Matthew Erley


Matthew Erley

Matthew Erley, VP of Growth, said their “show, don’t tell'' onboarding mentality at interior design platform Havenly encourages customers to navigate the site at their preferred speed while educating them on the platform’s services. Instead of incremental changes, Erley’s team uses A/B testing to determine what stage works best to drive purchases.   


What are the key considerations when first building out a user onboarding flow? 

At Havenly, we are building our business in an industry where the alternative to interior design is DIY. This means our average customer is already anchored to the alternative price point of zero dollars, making it all the more important that Havenly’s onboarding flow focuses on leading customers through a process that both educates them on the service and further establishes the need state for interior design so that we can drive conversion and purchasing. 

Our user onboarding flow has a very intentional high level of friction so that we can create more and more intent as we move users deeper down the onboarding funnel. A lot of digitally native companies try to convert too quickly, before the user truly understands the product or service and is convinced of the value. 

I always use the example of what it would be like to walk into a retail store and have a sales person immediately come up to you and say, “Do you want to buy these jeans?” That wouldn’t be a great experience! Similarly, we need to use smart user onboarding to ensure customers are confident in what they are about to purchase. 


How do you continue to test and refine your user onboarding flow over time? 

We’ve found that for our business, it's been very difficult to simply tweak a CTA button, adjust copy or make other more incremental changes and have that lead to a meaningful boost in our user onboarding flow. 

Because of this, we typically use incremental testing to help us identify larger opportunities, where we can then take bigger bets. For example, we observed decreased conversion on our package payment page, so rather than continuing to rely on incremental adjustments to that page, we decided to A/B test a fully alternative process for customers to get started with their designer and then pay later, which moved the paywall deeper into the process.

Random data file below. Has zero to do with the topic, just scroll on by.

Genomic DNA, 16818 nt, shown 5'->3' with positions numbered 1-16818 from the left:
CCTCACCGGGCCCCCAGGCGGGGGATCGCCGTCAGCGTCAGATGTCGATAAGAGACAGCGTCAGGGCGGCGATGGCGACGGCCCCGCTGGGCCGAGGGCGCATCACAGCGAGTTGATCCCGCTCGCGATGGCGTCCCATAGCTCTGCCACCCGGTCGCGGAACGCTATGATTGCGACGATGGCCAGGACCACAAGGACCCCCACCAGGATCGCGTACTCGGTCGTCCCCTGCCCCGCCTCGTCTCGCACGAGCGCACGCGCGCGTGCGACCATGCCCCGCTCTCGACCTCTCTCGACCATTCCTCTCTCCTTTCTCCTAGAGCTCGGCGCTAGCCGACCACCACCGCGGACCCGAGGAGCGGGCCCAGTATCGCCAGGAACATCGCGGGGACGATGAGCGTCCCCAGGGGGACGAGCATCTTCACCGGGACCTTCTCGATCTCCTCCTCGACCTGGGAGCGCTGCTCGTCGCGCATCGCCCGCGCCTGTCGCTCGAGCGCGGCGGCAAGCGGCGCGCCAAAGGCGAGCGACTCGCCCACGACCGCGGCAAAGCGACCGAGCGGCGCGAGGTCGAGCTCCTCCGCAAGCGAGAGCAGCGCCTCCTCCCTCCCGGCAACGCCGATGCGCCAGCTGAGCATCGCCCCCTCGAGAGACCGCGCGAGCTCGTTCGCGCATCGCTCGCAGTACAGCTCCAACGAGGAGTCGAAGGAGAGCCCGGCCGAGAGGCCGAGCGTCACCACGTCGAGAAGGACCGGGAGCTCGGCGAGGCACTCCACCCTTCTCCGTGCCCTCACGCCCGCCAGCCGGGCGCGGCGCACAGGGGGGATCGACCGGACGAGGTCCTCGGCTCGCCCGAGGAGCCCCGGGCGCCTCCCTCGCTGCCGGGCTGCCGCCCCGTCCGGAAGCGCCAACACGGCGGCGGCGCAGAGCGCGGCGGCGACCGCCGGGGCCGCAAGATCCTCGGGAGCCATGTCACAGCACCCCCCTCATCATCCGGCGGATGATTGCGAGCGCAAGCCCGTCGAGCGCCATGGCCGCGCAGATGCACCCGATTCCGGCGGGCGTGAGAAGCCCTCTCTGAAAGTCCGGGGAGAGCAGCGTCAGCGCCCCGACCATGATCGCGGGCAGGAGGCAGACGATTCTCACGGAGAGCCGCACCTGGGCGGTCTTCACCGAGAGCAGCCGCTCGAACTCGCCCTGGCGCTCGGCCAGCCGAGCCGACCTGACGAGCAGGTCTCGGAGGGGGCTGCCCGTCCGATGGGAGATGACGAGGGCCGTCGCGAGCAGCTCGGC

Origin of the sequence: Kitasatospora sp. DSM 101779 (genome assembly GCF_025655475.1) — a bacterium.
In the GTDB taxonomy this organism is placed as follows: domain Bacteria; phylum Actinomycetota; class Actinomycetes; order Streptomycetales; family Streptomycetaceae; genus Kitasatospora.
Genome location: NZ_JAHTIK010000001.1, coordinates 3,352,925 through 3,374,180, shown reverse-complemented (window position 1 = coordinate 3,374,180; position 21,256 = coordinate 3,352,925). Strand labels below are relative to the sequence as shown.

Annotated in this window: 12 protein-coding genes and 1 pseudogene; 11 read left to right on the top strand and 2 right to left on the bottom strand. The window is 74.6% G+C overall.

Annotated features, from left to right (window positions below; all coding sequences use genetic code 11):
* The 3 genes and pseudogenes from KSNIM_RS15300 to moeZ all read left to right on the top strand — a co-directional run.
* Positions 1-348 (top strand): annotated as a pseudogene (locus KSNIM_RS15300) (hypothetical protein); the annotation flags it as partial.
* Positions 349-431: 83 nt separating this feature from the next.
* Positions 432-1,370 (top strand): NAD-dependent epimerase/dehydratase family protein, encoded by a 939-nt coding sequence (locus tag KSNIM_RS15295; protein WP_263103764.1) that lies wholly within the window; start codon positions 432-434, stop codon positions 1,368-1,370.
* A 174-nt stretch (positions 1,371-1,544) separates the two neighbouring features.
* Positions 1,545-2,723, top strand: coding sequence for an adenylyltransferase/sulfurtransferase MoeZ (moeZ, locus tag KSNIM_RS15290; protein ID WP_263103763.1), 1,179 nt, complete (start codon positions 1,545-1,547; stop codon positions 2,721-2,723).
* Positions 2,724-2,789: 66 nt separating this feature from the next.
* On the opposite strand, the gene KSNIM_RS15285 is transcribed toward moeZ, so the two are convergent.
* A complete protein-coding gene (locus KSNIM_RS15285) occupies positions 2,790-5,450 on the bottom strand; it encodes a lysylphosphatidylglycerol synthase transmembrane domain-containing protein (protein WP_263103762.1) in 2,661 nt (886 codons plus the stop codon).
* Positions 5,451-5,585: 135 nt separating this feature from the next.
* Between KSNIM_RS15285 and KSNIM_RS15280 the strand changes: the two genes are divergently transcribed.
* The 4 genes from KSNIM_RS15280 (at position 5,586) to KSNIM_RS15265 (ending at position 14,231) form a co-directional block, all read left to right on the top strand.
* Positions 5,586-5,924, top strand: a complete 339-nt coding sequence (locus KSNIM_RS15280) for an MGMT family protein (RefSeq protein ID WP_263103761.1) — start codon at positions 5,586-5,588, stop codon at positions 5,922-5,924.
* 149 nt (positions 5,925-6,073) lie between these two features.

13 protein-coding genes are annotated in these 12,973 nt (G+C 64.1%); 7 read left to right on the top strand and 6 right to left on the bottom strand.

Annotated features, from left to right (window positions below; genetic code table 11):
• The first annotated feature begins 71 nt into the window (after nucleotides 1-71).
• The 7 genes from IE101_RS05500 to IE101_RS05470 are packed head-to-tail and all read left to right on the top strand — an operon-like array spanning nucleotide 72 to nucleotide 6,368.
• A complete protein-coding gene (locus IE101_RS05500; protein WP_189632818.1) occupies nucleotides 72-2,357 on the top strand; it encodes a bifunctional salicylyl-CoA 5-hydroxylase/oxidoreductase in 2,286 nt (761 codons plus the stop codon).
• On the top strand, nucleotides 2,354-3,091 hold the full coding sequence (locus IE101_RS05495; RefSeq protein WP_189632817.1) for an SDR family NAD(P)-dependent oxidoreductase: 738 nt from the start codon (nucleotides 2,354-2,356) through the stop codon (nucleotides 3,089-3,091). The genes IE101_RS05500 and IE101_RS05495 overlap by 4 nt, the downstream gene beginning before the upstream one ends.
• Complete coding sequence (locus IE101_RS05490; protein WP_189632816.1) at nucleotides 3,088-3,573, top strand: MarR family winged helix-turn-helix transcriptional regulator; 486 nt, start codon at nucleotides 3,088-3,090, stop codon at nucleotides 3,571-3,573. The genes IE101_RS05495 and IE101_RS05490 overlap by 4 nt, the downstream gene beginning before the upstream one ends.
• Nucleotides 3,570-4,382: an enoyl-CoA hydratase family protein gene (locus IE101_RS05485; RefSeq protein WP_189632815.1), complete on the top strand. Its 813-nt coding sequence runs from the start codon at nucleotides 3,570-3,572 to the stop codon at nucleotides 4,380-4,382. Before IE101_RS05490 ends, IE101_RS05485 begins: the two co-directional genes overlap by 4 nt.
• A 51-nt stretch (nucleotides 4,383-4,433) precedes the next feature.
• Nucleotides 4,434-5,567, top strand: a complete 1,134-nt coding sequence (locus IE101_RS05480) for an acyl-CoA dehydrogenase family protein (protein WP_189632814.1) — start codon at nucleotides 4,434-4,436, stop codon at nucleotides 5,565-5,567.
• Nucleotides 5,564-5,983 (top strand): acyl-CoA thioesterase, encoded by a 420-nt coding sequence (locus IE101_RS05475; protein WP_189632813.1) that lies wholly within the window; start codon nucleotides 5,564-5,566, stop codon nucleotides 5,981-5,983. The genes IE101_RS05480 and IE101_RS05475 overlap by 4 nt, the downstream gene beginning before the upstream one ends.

We need smart user onboarding to ensure customers are confident in what they are about to purchase.” 


Share an example of a change you've made to your user onboarding flow that had a major impact. 

We’ve recently launched a new product called Explore, which gives pre-conversion customers an environment to browse our huge collection of design renderings, organize their favorites and shop products used in those designs. It’s a major enhancement to our onboarding flow because it is the first time we have built such a robust environment for pre-conversion customers to do more than just onboard themselves into our core interior design product. We identified that a lighter, more browsable and free tool would allow us to better nurture pre-conversion customers while we help them build their need to purchase an interior design package. This is our version of the “show, don’t tell” mentality of good product conversion.


Documoto, Inc.

Andi Kirtland


Andi Kirtland

Andi Kirtland, a customer success team lead at Documoto, a company that assists equipment manufacturers, said moving their onboarding process online, rather than onsite, allows customers to learn at their own pace. This shift also means customers are no longer tied to a customer success manager’s meeting calendar. 


What are the key considerations when first building out a user onboarding flow? 

To implement an effective onboarding program, specific tools and processes that are used for communication, project planning, training, and risk management should be taken into consideration. For example, managing a customer’s implementation project schedule using a spreadsheet via email is inefficient. Instead, the Documoto team adopted Smartsheet for project planning. This enabled the Documoto team to build and design a more collaborative onboarding program that encompasses implementation, project updates, training and go-live milestones that all stakeholders have access to. 


How do you continue to test and refine your user onboarding flow over time? 

The Documoto team continues to refine and improve the onboarding program by monitoring user adoption and supporting inquiries. In addition, the Documoto team conducts postmortems on all implementation projects to allow team members to share lessons learned and if needed, develop actionable takeaways for process improvement.


The Documoto team conducts postmortems on all implementation projects.”


Share an example of a change you've made to your user onboarding flow that had a major impact. 

One of the most time-consuming parts of Documoto’s onboarding program was product training. Switching from an on-site training course to an online self-service training program helped significantly. 

Documoto’s customers can now work through the training at their own pace without being tied to a customer success manager’s meeting calendar. 

Another bonus to implementing an online self-service training portal is that the customer success managers are now able to support twice the amount of accounts than previously. It also has helped the team identify solutions within Documoto’s products more constructively and quickly for customers. Which, in turn, adds value for customers who can leverage the solution within their own business more dynamically.  


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Responses have been edited for length and clarity. Images via listed companies.